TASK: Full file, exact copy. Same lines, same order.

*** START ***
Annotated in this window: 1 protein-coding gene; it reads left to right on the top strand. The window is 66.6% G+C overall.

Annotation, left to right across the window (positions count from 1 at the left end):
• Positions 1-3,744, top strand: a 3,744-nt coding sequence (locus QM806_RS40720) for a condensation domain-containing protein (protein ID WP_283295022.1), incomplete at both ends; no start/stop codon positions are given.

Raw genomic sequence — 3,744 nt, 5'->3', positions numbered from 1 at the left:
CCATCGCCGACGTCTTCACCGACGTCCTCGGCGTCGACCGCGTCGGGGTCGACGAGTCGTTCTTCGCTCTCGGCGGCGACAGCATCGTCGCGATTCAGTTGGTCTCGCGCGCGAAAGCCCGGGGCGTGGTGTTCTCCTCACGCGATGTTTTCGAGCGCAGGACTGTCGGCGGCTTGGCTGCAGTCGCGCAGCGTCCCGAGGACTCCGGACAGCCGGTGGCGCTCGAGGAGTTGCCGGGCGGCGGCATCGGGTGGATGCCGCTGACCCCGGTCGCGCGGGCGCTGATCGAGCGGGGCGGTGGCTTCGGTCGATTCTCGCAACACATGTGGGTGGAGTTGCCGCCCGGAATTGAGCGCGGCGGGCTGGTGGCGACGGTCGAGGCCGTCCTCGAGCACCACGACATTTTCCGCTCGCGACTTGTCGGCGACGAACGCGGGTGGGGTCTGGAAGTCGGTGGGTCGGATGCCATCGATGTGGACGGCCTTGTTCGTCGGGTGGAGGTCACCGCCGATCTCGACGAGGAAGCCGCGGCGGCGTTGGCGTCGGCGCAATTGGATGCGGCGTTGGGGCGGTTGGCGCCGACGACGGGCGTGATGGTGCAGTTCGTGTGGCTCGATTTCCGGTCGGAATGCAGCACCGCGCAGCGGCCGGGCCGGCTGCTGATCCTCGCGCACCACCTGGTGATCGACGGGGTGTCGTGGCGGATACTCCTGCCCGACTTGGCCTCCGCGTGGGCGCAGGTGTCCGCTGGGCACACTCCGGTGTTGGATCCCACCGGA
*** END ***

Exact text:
Annotated in this window: 1 protein-coding gene; it reads left to right on the top strand. The window is 66.6% G+C overall.

Annotation, left to right across the window (positions count from 1 at the left end):
• Positions 1-3,744, top strand: a 3,744-nt coding sequence (locus QM806_RS40720) for a condensation domain-containing protein (protein ID WP_283295022.1), incomplete at both ends; no start/stop codon positions are given.

Raw genomic sequence — 3,744 nt, 5'->3', positions numbered from 1 at the left:
CCATCGCCGACGTCTTCACCGACGTCCTCGGCGTCGACCGCGTCGGGGTCGACGAGTCGTTCTTCGCTCTCGGCGGCGACAGCATCGTCGCGATTCAGTTGGTCTCGCGCGCGAAAGCCCGGGGCGTGGTGTTCTCCTCACGCGATGTTTTCGAGCGCAGGACTGTCGGCGGCTTGGCTGCAGTCGCGCAGCGTCCCGAGGACTCCGGACAGCCGGTGGCGCTCGAGGAGTTGCCGGGCGGCGGCATCGGGTGGATGCCGCTGACCCCGGTCGCGCGGGCGCTGATCGAGCGGGGCGGTGGCTTCGGTCGATTCTCGCAACACATGTGGGTGGAGTTGCCGCCCGGAATTGAGCGCGGCGGGCTGGTGGCGACGGTCGAGGCCGTCCTCGAGCACCACGACATTTTCCGCTCGCGACTTGTCGGCGACGAACGCGGGTGGGGTCTGGAAGTCGGTGGGTCGGATGCCATCGATGTGGACGGCCTTGTTCGTCGGGTGGAGGTCACCGCCGATCTCGACGAGGAAGCCGCGGCGGCGTTGGCGTCGGCGCAATTGGATGCGGCGTTGGGGCGGTTGGCGCCGACGACGGGCGTGATGGTGCAGTTCGTGTGGCTCGATTTCCGGTCGGAATGCAGCACCGCGCAGCGGCCGGGCCGGCTGCTGATCCTCGCGCACCACCTGGTGATCGACGGGGTGTCGTGGCGGATACTCCTGCCCGACTTGGCCTCCGCGTGGGCGCAGGTGTCCGCTGGGCACACTCCGGTGTTGGATCCCACCGGA